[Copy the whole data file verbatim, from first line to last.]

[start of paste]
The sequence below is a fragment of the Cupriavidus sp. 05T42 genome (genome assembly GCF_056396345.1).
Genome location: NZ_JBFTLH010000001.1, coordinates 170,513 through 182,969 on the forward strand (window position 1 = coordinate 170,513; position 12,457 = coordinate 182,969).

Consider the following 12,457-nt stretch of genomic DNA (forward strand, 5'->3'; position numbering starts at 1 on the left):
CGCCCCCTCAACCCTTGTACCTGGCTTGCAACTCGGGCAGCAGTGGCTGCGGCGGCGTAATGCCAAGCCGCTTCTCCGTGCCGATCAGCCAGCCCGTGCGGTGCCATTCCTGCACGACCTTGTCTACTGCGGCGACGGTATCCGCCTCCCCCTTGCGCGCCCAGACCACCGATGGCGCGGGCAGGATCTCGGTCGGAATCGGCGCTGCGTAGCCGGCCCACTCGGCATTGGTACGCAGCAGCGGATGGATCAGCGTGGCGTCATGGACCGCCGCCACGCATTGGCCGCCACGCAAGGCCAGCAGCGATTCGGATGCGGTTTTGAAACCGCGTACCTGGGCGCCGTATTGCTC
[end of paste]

The sequence below is a fragment of the Cupriavidus sp. 05T42 genome (genome assembly GCF_056396345.1).
Genome location: NZ_JBFTLH010000001.1, coordinates 170,513 through 182,969 on the forward strand (window position 1 = coordinate 170,513; position 12,457 = coordinate 182,969).

Consider the following 12,457-nt stretch of genomic DNA (forward strand, 5'->3'; position numbering starts at 1 on the left):
CGCCCCCTCAACCCTTGTACCTGGCTTGCAACTCGGGCAGCAGTGGCTGCGGCGGCGTAATGCCAAGCCGCTTCTCCGTGCCGATCAGCCAGCCCGTGCGGTGCCATTCCTGCACGACCTTGTCTACTGCGGCGACGGTATCCGCCTCCCCCTTGCGCGCCCAGACCACCGATGGCGCGGGCAGGATCTCGGTCGGAATCGGCGCTGCGTAGCCGGCCCACTCGGCATTGGTACGCAGCAGCGGATGGATCAGCGTGGCGTCATGGACCGCCGCCACGCATTGGCCGCCACGCAAGGCCAGCAGCGATTCGGATGCGGTTTTGAAACCGCGTACCTGGGCGCCGTATTGCTC